This Sunday we conclude our sermon series from Genesis and the Revised Common Lectionary called From Chaos to Community.

This set of scripture passages through Genesis has been challenging at best. Chaos has seemed more prevalent than community. And yet even in the challenges presented, we may find growth and grace. We may find transformation and see the possibility of transformation within ourselves.

Genesis 24:34-38
34So he said, “I am Abraham’s servant. 35The Lord has greatly blessed my master, and he has become wealthy; he has given him flocks and herds, silver and gold, male and female slaves, camels and donkeys. 36And Sarah my master’s wife bore a son to my master when she was old; and he has given him all that he has. 37My master made me swear, saying, ‘You shall not take a wife for my son from the daughters of the Canaanites, in whose land I live; 38but you shall go to my father’s house, to my kindred, and get a wife for my son.’

Consider these questions:

  1. How has this series affected your understanding of the story of Abraham, Sarah, Isaac, Hagar and Ishmael?
  2. If there has been a dramatic change in your understanding of these stories, how does that fit in with your faith and your relationship with God?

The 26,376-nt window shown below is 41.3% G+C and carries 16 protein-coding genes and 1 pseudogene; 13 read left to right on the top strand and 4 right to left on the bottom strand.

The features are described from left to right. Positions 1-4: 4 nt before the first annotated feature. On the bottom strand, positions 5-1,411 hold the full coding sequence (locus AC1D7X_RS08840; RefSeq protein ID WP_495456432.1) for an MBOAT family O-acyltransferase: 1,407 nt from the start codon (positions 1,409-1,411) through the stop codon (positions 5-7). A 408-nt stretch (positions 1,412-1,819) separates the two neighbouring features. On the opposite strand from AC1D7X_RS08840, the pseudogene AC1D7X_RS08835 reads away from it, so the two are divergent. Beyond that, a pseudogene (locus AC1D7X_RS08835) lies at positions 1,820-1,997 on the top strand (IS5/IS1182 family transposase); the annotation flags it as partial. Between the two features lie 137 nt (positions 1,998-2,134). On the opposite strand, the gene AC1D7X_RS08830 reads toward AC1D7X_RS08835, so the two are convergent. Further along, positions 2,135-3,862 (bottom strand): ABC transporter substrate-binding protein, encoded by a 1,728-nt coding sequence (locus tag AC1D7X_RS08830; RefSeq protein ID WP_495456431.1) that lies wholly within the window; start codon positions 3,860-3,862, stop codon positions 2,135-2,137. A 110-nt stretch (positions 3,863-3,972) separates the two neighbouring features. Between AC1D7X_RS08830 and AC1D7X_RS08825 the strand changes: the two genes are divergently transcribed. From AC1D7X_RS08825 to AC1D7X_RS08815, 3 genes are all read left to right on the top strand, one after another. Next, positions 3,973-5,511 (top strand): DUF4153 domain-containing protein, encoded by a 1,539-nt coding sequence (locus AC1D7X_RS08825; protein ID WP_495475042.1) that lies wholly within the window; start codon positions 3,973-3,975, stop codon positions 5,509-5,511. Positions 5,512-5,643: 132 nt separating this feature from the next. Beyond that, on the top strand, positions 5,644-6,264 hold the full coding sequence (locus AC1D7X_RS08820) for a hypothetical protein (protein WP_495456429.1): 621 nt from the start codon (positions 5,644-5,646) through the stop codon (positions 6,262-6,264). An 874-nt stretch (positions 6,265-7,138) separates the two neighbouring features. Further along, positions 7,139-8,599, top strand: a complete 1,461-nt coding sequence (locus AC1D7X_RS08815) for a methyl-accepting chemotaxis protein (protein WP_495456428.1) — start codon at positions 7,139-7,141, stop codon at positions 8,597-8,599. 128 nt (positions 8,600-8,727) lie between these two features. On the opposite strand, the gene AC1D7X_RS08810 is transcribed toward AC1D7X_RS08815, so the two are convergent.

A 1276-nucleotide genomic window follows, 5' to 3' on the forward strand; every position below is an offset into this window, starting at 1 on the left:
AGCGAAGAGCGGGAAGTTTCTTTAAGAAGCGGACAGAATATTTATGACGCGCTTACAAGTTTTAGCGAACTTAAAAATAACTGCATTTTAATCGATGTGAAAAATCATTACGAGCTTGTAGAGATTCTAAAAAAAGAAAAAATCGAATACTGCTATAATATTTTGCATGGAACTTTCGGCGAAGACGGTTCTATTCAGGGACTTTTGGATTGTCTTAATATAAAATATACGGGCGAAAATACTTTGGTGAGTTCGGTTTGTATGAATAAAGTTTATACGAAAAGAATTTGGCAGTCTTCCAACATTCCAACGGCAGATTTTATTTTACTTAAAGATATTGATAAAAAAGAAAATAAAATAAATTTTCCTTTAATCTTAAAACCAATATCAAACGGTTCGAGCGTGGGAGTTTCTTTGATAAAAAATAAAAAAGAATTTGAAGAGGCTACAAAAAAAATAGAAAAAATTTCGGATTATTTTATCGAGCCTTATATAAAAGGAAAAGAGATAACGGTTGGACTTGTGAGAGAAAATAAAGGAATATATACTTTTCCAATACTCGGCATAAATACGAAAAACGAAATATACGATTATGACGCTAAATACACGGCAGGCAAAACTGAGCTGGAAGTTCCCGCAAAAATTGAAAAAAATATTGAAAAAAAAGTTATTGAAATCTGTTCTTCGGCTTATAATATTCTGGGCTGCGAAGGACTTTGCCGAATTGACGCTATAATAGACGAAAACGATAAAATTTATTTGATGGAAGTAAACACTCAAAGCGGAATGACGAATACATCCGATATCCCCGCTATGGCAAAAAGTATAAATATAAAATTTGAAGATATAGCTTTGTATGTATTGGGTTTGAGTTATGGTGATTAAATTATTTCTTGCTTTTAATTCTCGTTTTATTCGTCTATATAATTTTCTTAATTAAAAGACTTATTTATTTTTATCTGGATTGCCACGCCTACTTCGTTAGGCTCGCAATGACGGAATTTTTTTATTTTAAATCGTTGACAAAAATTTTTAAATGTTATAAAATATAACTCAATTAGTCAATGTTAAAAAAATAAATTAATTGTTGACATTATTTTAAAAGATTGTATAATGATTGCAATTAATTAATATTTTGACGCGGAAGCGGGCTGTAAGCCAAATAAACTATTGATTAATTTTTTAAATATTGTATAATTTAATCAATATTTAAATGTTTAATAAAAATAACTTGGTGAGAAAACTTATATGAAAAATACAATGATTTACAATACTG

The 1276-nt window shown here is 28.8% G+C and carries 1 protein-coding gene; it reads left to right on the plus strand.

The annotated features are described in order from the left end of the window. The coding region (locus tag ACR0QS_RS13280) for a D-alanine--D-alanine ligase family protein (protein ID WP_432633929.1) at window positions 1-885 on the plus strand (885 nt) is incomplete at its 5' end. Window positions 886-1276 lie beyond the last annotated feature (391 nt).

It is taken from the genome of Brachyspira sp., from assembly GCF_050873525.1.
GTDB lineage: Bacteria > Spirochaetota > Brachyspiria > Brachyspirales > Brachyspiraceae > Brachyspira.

3. This text seems to draw a somewhat rosy conclusion as Isaac begins to journey on his own; but there is still some difficulty in the idea of a servant “get[ting] a wife for [his] son.” Is it fair to say that some of the “sins of the father” have been passed on? What might that say about the idea of legacy? Might it be incremental?

Post-Sermon Update on 7/11

Audio for the sermon can be heard below.

In this concluding sermon in the series, we continued to critique Abraham and Sarah but did so in the attempt to recognize human frailness. While I believe God continues to call all humanity to engage in fruitful life-giving relationship with one another, sometimes we fall into fear and selfishness. In the scripture above, we see part of the story of Isaac eventually marrying Rebekah. We read this critically as well, but noted some incremental improvement in how Isaac and his family live out their covenant in God’s love – certainly improvement over how Abraham and Sarah did so. This seems to fall in line with most of us who hope to leave this world in incrementally better than how we experience it today.

Consider these questions

  1. What are some of the ways that you see the world failing today, and what do you think you can do to make it a little better?
  2. Will it be easy? Will it be hard? Will it be something in between?
  3. Will you do it no matter the difficulty?
  4. Do you think this commitment is worth any challenging aspect?
Rites of Passage